28. Innis & Gunn Oak Aged Beer

Back north of the border we go, for this strong Scottish ale. And this is no ordinary ale as, once brewed, Innis & Gunn Original is matured for over 70 days, 30 of which are in oak barrels of the type more typically used to age wines and spirits, such as cognac.

This is actually one beer that I’m already familiar with. At the risk of spoiling the surprise, I happen to think this is a bit of a cracker.


Innis & Gunn Original is a lovely, deep honey colour, and it’s no surprise that they’ve chosen a colourless bottle to show it off. In fact, a lot of pride has gone into the presentation in general, for example that ornate, shiny label.

The beer pours with little to no head, just a light lacing. There’s a distinctive aroma suggesting that this is something a little different, with the oakiness immediately becoming apparent, and reminiscent of an oaked Chardonnay.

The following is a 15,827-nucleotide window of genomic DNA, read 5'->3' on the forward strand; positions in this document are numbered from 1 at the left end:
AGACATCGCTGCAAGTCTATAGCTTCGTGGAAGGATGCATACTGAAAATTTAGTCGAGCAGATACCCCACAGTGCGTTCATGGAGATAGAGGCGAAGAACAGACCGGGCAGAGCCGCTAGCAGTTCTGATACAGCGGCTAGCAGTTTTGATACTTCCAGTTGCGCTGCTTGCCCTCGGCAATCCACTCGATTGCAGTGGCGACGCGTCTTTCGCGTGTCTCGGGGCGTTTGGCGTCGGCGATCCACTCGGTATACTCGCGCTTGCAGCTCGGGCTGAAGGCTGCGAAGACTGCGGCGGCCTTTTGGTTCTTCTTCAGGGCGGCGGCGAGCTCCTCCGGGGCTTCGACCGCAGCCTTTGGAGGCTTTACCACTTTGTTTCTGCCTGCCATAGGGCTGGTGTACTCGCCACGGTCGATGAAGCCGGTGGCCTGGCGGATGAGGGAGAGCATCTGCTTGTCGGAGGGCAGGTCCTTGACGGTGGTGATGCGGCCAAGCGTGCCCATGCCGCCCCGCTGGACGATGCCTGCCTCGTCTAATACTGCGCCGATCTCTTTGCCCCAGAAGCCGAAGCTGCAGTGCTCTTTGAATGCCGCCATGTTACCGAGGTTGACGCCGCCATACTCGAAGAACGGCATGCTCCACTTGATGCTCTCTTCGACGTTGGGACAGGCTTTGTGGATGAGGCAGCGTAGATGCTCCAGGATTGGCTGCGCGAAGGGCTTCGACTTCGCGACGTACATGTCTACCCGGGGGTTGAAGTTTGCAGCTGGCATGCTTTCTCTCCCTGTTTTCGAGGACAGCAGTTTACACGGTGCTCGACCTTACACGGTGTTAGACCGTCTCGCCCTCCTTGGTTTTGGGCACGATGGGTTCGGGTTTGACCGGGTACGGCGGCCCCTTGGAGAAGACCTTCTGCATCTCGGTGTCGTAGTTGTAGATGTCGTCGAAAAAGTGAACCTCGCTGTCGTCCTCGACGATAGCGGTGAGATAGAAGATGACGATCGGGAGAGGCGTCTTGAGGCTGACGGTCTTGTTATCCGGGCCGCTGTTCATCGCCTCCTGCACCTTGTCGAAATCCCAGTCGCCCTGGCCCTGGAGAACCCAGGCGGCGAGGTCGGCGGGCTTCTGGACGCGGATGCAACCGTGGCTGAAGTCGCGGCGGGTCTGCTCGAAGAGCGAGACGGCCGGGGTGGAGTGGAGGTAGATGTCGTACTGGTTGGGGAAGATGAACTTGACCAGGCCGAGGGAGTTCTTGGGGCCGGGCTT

The oak carries across into the flavour, where it’s smoky and fat, and is joined by butterscotch, toffee, bitter orange, strong vanilla and even cognac-like notes. There’s just enough sweetness to balance out the 6.6% strength.

This is a very complex beer indeed, and it really works, since all the flavours combine perfectly into something a bit special.

Strangely enough, though, I don’t think I could manage more than one. It’s such a rich beer, and the sweetness could become a little cloying, but enjoyed in moderation it’s unusually good.

Very much a favourite, and incidentally, there is also a “Rum Finish” version of this beer, which is aged in casks which—as the name suggests—have previously held dark rum. The rum notes are very noticeable, and it works remarkably well.

Facts and Figures

Brewery: Innis & Gunn Brewing Co, Edinburgh, Scotland
Style: Scottish Ales
ABV: 6.6%
Found at: Waitrose, Whitecross Street, London EC1
Dispense: 330ml Bottle

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